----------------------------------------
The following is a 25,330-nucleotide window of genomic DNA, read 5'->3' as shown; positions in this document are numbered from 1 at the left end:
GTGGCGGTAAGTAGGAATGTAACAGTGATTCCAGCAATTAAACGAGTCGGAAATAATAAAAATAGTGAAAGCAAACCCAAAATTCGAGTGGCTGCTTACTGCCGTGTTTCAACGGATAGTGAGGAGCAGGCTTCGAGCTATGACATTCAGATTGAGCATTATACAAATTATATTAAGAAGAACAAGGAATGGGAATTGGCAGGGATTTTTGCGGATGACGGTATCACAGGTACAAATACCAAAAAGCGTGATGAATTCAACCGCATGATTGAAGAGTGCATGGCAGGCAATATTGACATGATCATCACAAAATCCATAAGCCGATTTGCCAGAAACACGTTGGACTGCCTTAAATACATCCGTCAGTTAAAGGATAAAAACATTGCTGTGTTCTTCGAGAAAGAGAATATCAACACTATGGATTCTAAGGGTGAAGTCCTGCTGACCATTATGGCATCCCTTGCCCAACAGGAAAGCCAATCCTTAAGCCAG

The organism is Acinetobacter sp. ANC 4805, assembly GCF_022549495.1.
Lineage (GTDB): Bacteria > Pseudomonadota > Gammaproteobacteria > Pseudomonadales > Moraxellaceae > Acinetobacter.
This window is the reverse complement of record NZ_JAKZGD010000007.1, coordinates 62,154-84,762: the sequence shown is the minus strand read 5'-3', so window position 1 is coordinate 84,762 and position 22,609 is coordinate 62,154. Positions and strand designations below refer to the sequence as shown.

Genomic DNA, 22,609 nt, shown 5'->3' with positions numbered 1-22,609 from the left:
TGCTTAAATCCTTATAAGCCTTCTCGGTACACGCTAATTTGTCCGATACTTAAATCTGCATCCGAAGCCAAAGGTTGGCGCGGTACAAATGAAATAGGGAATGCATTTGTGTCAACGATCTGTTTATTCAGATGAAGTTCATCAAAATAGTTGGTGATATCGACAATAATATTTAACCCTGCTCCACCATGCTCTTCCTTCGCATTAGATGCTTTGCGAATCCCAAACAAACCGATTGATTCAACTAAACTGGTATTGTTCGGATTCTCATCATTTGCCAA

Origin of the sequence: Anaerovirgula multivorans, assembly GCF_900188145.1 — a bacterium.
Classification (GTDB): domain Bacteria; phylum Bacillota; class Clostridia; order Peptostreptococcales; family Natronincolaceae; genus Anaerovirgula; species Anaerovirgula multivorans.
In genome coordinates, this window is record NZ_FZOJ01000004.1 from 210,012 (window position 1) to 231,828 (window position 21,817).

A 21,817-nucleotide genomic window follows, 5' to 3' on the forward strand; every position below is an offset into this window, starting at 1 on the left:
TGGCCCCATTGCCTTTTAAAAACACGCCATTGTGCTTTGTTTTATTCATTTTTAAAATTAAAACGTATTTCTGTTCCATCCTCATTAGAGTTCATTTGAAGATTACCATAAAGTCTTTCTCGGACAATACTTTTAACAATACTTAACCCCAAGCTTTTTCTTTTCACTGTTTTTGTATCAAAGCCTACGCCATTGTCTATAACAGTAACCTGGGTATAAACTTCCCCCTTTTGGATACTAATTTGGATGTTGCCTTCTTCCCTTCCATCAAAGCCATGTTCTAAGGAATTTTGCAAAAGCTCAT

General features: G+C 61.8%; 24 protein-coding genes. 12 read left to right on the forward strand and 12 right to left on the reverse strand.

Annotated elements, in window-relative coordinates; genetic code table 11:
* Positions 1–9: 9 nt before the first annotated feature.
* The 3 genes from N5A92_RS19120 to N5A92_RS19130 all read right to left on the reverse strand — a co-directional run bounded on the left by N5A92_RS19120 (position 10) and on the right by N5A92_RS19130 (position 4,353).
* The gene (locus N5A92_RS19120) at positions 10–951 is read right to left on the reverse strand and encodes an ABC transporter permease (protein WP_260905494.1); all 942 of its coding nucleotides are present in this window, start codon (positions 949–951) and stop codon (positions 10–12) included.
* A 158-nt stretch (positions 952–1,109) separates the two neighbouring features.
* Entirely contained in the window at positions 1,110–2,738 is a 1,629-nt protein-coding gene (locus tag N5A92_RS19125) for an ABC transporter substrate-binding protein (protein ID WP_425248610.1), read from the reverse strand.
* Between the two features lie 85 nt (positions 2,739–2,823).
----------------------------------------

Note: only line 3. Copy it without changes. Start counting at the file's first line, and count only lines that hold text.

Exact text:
The organism is Acinetobacter sp. ANC 4805, assembly GCF_022549495.1.